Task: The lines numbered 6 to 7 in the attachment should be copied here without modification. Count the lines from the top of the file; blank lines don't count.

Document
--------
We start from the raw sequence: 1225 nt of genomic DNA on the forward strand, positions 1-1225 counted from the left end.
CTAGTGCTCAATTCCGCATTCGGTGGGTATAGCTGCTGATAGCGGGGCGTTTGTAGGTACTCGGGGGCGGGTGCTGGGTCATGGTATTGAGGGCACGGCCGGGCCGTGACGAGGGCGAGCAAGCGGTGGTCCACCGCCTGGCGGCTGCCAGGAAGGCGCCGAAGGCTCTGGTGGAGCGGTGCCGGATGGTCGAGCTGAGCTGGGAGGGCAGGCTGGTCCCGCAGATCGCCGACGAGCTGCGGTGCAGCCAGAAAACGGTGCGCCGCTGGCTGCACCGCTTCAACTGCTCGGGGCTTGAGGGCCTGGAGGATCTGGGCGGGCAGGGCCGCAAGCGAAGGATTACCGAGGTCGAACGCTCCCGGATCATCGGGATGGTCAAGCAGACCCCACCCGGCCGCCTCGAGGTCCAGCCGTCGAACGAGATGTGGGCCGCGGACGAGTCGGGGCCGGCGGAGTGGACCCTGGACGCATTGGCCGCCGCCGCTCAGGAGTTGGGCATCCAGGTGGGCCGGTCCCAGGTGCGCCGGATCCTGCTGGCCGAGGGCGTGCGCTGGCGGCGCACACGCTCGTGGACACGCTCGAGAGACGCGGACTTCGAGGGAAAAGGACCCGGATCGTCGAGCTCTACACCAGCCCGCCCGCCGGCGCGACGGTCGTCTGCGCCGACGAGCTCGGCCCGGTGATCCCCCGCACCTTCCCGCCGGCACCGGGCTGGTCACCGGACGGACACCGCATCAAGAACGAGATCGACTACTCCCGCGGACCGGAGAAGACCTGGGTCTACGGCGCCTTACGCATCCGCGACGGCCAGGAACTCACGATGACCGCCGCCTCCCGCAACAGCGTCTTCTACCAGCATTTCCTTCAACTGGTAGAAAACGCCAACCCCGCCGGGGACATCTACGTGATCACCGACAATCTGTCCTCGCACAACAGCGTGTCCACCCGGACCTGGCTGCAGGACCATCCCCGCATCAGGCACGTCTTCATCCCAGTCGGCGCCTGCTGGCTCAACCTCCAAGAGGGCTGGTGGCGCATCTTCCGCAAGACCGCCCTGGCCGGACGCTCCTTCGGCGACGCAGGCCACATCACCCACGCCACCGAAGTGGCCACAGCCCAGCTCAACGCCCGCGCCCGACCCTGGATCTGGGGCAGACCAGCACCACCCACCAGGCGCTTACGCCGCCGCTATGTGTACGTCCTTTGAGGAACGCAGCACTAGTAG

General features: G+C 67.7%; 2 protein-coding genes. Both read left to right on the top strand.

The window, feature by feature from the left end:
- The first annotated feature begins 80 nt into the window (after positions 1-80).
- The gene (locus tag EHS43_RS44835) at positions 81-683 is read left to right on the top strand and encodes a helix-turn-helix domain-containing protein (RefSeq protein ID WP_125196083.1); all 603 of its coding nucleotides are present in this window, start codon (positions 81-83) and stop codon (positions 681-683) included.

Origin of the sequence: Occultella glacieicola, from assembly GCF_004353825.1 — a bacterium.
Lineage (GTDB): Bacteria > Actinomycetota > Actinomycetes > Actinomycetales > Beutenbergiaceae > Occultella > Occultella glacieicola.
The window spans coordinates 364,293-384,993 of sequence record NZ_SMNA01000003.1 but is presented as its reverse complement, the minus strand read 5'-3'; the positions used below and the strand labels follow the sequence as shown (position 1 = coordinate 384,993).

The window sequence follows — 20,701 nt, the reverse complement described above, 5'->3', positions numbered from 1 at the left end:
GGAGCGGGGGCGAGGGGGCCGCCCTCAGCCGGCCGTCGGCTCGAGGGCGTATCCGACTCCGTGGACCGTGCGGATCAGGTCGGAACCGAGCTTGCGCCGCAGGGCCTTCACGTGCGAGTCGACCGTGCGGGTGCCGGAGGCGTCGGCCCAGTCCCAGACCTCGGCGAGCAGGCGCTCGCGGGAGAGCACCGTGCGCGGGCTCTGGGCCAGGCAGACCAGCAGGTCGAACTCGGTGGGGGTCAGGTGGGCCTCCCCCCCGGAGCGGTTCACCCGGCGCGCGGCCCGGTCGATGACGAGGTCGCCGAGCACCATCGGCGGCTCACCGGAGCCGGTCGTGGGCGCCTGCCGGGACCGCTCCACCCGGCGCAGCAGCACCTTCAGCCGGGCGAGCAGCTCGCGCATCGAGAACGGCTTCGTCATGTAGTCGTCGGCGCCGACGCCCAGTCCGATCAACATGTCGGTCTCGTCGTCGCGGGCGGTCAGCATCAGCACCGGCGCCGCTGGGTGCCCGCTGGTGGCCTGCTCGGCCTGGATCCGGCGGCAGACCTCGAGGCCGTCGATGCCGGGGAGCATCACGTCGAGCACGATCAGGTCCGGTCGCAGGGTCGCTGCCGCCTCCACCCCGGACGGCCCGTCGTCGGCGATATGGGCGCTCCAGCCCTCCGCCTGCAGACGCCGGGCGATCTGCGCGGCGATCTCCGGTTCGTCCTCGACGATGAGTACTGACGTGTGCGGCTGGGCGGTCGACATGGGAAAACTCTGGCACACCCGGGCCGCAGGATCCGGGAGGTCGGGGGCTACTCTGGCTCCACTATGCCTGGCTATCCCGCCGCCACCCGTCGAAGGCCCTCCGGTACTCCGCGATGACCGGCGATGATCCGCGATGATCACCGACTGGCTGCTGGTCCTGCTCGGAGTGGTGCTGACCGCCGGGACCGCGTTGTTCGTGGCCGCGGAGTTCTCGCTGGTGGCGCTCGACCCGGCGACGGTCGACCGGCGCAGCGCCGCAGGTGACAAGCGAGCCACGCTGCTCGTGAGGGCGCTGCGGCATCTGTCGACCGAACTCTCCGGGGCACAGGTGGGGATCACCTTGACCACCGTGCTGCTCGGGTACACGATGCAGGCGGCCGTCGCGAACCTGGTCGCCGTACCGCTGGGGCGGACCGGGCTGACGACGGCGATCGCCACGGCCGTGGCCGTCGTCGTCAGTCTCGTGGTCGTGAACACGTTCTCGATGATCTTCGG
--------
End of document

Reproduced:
- The gene (locus tag EHS43_RS44835) at positions 81-683 is read left to right on the top strand and encodes a helix-turn-helix domain-containing protein (RefSeq protein ID WP_125196083.1); all 603 of its coding nucleotides are present in this window, start codon (positions 81-83) and stop codon (positions 681-683) included.

Origin of the sequence: Occultella glacieicola, from assembly GCF_004353825.1 — a bacterium.